How to Advocate for Yourself in Today’s Healthcare World

26 March 2019 /
how to advocate for yourself

This guest post is authored by Amber Nicole of Clearly Alive. Comments belong exclusively to the author and do not necessarily represent the view of Toker Engineering, LLC or the SaltStick brand.

Today’s healthcare world is confusing, unnecessarily complex and exhausting. I speak from much experience in the US healthcare system, but I have friends across the globe each with their own struggles as well. It is difficult to be an advocate, but it is also required.

Throughout the years, both my mom and I have discovered tips and tricks that help make navigating this system easier. Below are four tips for advocating for yourself or a loved one in today’s healthcare system.

1. Remain Calm

Be mindful of letting your passion show. This seems like an odd way to start out an article for how to advocate for yourself in today’s healthcare, but it is an extremely important piece of advice. I am incredibly passionate about remaining Clearly Alive. However, when I am in a doctor’s office / speaking to nurses / navigating through an emergency room, I try to purposefully speak monotone and with a lack of emotion. I share just facts, curbing my passion.

Unfortunately, passionate speech can come across to medical personal as emotional, irrational, or even a bit unstable. What my mom and I have found from first-hand experience is that when this happens, they tend to tune you out completely and label you as the “unstable, emotional individual.” Your passion in advocating for the best possible care for yourself or someone else is completely justified. But it is not always effective.

Practical Application

  • Before any appointment, create an agenda of what you would like to accomplish.
  • Practice the key talking points aloud, paying careful attention to the tone of your voice.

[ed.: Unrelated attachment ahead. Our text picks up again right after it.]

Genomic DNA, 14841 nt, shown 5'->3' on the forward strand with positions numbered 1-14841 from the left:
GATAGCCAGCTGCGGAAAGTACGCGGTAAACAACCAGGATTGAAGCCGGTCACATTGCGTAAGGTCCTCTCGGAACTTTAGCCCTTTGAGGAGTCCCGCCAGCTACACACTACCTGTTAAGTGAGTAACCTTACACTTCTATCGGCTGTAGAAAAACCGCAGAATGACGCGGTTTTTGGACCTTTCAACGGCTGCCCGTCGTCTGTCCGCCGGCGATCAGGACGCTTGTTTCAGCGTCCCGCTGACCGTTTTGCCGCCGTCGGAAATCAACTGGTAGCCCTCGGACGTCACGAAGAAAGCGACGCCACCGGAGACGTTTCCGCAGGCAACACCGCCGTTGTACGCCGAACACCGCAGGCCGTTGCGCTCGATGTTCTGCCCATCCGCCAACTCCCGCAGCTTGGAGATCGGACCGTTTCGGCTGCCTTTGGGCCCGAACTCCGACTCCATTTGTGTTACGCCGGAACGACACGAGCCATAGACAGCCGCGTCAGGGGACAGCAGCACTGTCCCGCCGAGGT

• Bounce ideas off other trusted individuals and ask for their feedback. Did you get your point across? Were you too emotional?

2. Have Infographics Ready

In today’s information overloaded world, it is often helpful to be able to explain complex concepts quickly with the help of flow charts and pictures. Many rare disease advocacy groups provide such materials. If you cannot find one that suits your specific needs, create one.

For adrenal insufficiency, I commonly use resources from either Adrenal Insufficiency United or Addison’s Disease Self Help Group. Readers with dysautonomia may find this POTS cheat sheet from Dysautonomia International helpful.

3. Manage Expectations

If you expect the medical field to take care of you or your loved one with little effort on your part, you are going to be incredibly disappointed. You must manage your expectations. Even the best team of specialists are unable to solve all your problems without your active involvement.

You are the expert at living with your disease. Or perhaps, you are the expert at helping a loved one manage their disease.

It is helpful to view your healthcare team as partners with whom you can discuss ways to best manage your health, or your loved one’s health. Do not expect medical providers to know everything about your conditions, and do not judge them if they know less than you.

Practical Application

  • Seek not the smartest in the field, but rather seek out the one with whom you work best.
  • Understand that lack of knowledge is not necessarily lack of intelligence. Search for those that are willing to learn and partner with you.
  • You are in charge of your own health. You enlist medical providers to partner with you.

4. Remain Clearly Alive

Constantly advocating for yourself or another loved one in today’s healthcare world is exhausting. I describe it as having another full-time job that carries a tremendous amount of risk, but also with true opportunities for a better life. Please make sure that you are giving yourself both the space and the freedom to acknowledge that what you are doing is hard.

Seek out support. If your surrounding family or friends are unable to provide you with the support you need (which is ok!), turn to rare disease communities, online groups or even ask your local medical providers if they have any resources available for you.

May the beauty of community empower you to be the best advocate you can be.

And may you always remain Clearly Alive.

USAAmazon (USA)CanadaUKOther Customers